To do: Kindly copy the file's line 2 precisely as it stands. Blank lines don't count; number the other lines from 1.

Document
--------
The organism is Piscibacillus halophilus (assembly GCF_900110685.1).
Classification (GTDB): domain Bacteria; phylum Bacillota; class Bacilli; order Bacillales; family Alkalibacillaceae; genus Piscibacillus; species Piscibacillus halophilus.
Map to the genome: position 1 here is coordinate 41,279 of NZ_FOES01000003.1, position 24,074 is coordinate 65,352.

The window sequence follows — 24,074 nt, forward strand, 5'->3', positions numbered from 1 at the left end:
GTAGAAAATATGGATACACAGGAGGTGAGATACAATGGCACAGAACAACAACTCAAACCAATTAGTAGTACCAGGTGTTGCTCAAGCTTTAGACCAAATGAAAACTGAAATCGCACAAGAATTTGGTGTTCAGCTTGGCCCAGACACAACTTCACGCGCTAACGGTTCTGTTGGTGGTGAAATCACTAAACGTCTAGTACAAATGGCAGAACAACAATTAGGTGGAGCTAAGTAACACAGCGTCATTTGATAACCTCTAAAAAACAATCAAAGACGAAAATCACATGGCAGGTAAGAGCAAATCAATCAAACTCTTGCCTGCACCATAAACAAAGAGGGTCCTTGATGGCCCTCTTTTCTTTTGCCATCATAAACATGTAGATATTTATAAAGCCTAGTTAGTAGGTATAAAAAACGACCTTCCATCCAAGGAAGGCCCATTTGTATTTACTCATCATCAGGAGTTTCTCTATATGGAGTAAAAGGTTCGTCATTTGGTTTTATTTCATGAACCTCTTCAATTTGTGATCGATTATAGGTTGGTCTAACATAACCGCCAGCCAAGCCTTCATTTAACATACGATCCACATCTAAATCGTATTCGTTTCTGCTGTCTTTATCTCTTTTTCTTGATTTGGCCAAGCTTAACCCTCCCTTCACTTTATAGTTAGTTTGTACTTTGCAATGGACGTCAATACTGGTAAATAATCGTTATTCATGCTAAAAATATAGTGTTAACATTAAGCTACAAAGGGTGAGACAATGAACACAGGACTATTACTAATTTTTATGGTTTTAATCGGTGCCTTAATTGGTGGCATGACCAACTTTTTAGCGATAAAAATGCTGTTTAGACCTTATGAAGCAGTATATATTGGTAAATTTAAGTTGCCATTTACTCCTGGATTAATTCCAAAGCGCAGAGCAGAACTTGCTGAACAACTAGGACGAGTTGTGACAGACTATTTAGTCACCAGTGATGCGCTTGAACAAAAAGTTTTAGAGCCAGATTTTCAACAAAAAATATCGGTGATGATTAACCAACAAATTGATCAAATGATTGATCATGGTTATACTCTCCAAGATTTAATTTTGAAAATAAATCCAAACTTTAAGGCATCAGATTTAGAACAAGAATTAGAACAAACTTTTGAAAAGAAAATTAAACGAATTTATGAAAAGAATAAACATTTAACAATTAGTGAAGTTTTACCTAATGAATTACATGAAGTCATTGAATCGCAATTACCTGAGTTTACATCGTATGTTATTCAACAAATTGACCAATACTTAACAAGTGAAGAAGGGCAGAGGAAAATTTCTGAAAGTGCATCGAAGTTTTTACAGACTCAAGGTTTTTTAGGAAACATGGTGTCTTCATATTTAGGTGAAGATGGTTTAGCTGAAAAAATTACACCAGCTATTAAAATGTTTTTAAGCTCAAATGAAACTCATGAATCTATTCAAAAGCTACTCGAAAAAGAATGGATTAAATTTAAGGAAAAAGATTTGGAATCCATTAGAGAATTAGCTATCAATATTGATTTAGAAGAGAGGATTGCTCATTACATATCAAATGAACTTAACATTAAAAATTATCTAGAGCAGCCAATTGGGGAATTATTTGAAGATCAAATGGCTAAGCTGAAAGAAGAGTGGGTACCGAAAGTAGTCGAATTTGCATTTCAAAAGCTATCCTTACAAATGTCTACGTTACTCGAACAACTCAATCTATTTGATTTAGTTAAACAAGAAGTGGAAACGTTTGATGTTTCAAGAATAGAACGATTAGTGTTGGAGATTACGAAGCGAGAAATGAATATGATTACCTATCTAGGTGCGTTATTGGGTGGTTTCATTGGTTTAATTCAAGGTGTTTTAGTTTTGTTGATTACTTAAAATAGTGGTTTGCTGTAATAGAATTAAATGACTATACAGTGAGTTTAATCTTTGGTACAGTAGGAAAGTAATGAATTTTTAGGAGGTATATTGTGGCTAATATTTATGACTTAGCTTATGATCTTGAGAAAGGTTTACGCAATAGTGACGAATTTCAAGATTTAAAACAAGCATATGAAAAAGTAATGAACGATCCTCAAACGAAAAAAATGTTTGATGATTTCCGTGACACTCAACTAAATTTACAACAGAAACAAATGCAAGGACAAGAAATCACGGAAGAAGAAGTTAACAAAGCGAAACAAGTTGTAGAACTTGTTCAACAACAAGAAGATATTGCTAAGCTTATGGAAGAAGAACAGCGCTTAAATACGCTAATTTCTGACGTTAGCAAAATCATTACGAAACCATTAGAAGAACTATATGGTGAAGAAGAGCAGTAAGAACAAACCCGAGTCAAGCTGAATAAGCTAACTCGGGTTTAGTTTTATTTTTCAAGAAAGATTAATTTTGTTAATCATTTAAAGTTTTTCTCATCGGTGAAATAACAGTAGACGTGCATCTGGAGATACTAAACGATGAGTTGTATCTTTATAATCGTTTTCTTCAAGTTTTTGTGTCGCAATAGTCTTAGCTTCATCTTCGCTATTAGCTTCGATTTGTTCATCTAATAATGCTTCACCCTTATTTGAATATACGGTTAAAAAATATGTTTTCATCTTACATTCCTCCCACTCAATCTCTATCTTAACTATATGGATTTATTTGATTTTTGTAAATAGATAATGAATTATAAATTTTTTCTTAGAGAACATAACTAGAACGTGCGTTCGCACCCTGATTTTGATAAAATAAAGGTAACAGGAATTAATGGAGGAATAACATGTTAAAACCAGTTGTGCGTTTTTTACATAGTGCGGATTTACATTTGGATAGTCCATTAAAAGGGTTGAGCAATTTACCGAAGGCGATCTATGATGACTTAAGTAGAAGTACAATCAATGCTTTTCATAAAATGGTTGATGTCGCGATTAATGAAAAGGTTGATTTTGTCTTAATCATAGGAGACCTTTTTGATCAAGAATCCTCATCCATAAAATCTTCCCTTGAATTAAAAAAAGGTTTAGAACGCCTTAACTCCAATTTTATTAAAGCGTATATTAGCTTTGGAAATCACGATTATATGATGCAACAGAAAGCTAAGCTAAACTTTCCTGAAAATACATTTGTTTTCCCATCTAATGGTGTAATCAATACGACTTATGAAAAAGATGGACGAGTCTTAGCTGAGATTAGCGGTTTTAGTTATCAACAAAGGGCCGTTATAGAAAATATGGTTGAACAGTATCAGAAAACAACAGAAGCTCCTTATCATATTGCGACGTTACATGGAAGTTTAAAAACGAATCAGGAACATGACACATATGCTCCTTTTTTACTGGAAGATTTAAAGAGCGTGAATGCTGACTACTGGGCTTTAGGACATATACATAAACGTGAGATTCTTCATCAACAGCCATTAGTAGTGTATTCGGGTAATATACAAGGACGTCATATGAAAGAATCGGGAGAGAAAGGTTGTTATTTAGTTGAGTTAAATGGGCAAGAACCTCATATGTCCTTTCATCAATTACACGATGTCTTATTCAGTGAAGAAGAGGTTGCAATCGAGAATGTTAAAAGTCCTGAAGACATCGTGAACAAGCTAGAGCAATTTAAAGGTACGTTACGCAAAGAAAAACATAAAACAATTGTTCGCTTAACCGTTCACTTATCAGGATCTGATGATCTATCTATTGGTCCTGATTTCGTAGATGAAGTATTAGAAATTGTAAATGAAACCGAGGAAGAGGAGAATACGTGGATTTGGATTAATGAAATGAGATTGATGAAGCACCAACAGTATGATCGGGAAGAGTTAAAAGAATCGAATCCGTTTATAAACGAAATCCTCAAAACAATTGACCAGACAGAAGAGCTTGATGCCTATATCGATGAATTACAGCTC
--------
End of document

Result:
Classification (GTDB): domain Bacteria; phylum Bacillota; class Bacilli; order Bacillales; family Alkalibacillaceae; genus Piscibacillus; species Piscibacillus halophilus.